Reviewers were swept away by the novel, exclaiming somewhat bizarrely that the country had found a talent worthy of comparison to Emily Dickinson, Katherine Mansfield, Willa Cather, and Emily Bronte (all of them? really?). Now in November was even called ‘the American Wuthering Heights’. The novel was both timely and timeless, politically astute without resorting to polemics, and written in a beautifully lyrical prose style.
The following year, Now in November won the Pulitzer Prize for fiction, and Johnson seemed set. Publishers were clamouring to represent her. A collection of stories, Winter Orchard, swiftly followed. Some of the publicity undoubtedly patronised Johnson – because she was a woman, and because she was young. She was depicted a young naïf, living miles from anywhere, and to an extent Johnson played along with this, claiming in a local interview she was as happy in the kitchen as she was writing, as though she had tossed out a Pulitzer novel between baking pies. In reality, Johnson was a committed activist, involved with unions and groups fighting for the victimised and dispossessed. In June 1936, she would be arrested under suspicion of encouraging cottonfield workers to strike.
Johnson’s eagerly awaited second novel, Jordanstown, published in April 1937, brought the political convictions that were largely on the fringes on Now in Novemberto the fore. Its male protagonist buys a local newspaper to expose injustice and mobilise workers in a protest that is brutally supressed by the police. Reviews, at best, were mixed. Bernard de Voto, writing in the Saturday Review of Literature, concluded: ‘The loss of a first-rate psychological novelist is too high a price to pay for a second-rate sociological novelist, or even for a first-rate one…[I]f she returns to the kind of fiction that she was unquestionably destined to write, she may be the foremost woman novelist of her generation.’[i]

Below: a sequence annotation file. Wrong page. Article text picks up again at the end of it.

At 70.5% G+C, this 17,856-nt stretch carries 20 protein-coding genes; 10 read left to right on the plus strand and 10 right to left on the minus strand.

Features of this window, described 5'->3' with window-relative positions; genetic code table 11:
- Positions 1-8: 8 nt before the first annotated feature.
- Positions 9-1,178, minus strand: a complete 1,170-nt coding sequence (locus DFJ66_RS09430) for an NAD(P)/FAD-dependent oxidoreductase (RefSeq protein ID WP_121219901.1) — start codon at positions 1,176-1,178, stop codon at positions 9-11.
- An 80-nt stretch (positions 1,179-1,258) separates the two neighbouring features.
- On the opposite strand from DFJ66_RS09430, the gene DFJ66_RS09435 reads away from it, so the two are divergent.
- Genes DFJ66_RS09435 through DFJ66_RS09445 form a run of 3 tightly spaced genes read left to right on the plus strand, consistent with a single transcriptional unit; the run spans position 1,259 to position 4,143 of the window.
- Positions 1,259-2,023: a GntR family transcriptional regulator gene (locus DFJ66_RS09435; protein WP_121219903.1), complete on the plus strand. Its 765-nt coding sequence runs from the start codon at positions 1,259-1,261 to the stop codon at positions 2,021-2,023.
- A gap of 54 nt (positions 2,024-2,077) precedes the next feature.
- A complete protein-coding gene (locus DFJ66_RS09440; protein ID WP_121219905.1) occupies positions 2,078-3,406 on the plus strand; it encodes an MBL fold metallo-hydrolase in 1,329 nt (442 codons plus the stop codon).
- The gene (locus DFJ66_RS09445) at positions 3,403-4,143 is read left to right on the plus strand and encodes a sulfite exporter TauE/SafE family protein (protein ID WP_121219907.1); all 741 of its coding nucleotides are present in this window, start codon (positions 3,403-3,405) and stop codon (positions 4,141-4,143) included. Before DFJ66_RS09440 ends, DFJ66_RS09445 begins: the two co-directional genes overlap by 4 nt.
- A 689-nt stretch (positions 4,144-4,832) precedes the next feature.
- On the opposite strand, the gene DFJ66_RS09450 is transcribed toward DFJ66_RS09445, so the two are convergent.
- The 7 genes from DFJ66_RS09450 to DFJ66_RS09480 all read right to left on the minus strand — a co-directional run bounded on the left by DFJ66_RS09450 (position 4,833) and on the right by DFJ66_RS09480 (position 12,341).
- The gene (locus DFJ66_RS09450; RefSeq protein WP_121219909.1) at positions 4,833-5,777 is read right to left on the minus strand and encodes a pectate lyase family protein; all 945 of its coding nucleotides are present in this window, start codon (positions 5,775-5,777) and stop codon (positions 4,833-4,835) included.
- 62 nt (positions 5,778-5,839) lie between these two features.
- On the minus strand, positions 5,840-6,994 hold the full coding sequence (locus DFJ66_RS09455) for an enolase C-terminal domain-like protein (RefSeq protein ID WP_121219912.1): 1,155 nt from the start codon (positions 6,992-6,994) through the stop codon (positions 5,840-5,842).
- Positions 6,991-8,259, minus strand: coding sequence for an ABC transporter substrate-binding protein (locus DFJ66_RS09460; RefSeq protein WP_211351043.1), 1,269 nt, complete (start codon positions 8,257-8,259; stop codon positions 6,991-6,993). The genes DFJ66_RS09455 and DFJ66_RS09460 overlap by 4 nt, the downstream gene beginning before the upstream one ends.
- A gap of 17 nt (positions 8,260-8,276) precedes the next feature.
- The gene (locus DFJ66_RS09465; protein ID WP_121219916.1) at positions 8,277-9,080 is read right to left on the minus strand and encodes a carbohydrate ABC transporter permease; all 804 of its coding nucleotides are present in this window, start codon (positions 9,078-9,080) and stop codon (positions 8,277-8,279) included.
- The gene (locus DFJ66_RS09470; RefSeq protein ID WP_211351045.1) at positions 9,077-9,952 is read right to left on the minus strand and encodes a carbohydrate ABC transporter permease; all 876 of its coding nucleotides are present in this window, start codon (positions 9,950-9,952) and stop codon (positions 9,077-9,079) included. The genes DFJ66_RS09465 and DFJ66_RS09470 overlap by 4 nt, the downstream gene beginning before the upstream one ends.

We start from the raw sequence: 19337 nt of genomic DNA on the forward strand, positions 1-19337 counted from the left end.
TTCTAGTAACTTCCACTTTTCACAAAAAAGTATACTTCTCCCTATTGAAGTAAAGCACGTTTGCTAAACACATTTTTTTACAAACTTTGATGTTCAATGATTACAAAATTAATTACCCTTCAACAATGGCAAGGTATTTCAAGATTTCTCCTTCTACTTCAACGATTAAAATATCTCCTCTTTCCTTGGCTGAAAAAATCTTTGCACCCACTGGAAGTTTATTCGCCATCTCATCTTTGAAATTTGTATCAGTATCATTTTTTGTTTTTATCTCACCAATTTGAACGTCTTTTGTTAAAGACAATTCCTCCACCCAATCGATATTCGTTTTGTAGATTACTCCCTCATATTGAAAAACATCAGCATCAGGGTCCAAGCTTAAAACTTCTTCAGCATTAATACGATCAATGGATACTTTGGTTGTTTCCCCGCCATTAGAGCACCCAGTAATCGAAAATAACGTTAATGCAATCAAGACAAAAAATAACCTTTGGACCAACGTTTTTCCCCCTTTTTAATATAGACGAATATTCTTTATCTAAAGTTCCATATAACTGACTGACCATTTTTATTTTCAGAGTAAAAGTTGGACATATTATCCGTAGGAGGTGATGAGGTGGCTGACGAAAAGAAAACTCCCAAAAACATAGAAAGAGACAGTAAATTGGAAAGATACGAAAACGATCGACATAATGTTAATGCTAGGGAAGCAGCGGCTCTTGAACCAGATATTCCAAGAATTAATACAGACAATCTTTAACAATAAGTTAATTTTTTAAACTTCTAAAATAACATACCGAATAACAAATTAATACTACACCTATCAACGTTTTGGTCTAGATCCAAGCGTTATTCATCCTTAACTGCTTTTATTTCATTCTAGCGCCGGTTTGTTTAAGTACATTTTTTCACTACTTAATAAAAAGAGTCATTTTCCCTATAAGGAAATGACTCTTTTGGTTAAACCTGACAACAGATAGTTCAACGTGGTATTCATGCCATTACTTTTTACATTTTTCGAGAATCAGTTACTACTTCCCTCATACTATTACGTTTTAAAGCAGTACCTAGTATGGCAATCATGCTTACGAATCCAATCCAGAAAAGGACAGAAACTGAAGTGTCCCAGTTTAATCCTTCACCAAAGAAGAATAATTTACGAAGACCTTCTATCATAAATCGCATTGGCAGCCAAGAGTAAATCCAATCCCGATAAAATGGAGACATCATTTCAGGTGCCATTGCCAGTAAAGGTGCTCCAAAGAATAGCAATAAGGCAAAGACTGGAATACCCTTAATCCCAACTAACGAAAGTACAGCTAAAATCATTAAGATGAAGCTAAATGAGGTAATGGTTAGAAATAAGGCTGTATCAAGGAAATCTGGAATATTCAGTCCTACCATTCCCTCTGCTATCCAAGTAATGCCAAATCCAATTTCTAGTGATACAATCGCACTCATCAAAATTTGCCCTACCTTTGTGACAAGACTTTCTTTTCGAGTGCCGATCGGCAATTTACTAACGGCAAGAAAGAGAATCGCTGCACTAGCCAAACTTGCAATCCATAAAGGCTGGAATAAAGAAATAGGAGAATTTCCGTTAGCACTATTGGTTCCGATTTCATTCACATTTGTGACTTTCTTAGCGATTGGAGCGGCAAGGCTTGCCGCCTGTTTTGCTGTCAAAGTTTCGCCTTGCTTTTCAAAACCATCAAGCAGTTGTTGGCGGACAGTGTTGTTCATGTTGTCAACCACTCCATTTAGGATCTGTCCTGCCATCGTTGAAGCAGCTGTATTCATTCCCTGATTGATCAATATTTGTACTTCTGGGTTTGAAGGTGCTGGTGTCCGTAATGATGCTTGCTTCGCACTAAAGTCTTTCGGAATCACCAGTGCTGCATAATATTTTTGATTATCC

In some ways this was the beginning of the end for Johnson. She would not become the foremost novelist of her generation – woman or otherwise. For a time it seemed that she had abandoned fiction in the 1930s, but when I looked at the records in her archive, there in a box were four surviving chapters of a novel that in 1939 was rejected outright by the publishing house that had nurtured her – along with the advice to ‘take a break’ from writing altogether.
Wounded by the criticism Johnson would do just that and take a prolonged break from her writing career, directing her energies to other concerns: politics, unions, mural painting, government rehabilitation farms, marriage and children. A single novella, Wildwood, would be followed by a publishing hiatus of almost twenty years.
Johnson’s work drifts in and out of print (including re. the latter, *sigh*, an edition for which I wrote a preface years ago). Currently the book is available though, so if you’re looking for a different read, are interested in the 1930s, the Depression from the point of view of woman, or in shining a light on another writer who in many ways has fallen by the wayside, Now in November comes highly recommended. John Steinbeck’s The Grapes of Wrath, wonderful as it is, doesn’t have a monopoly on indelible pictures of the Depression and Dust Bowl years.
[i]Bernard de Voto, ‘In Pursuit of an Idea’, Saturday Review of Literature, 3 April 1937, pp. 6-7.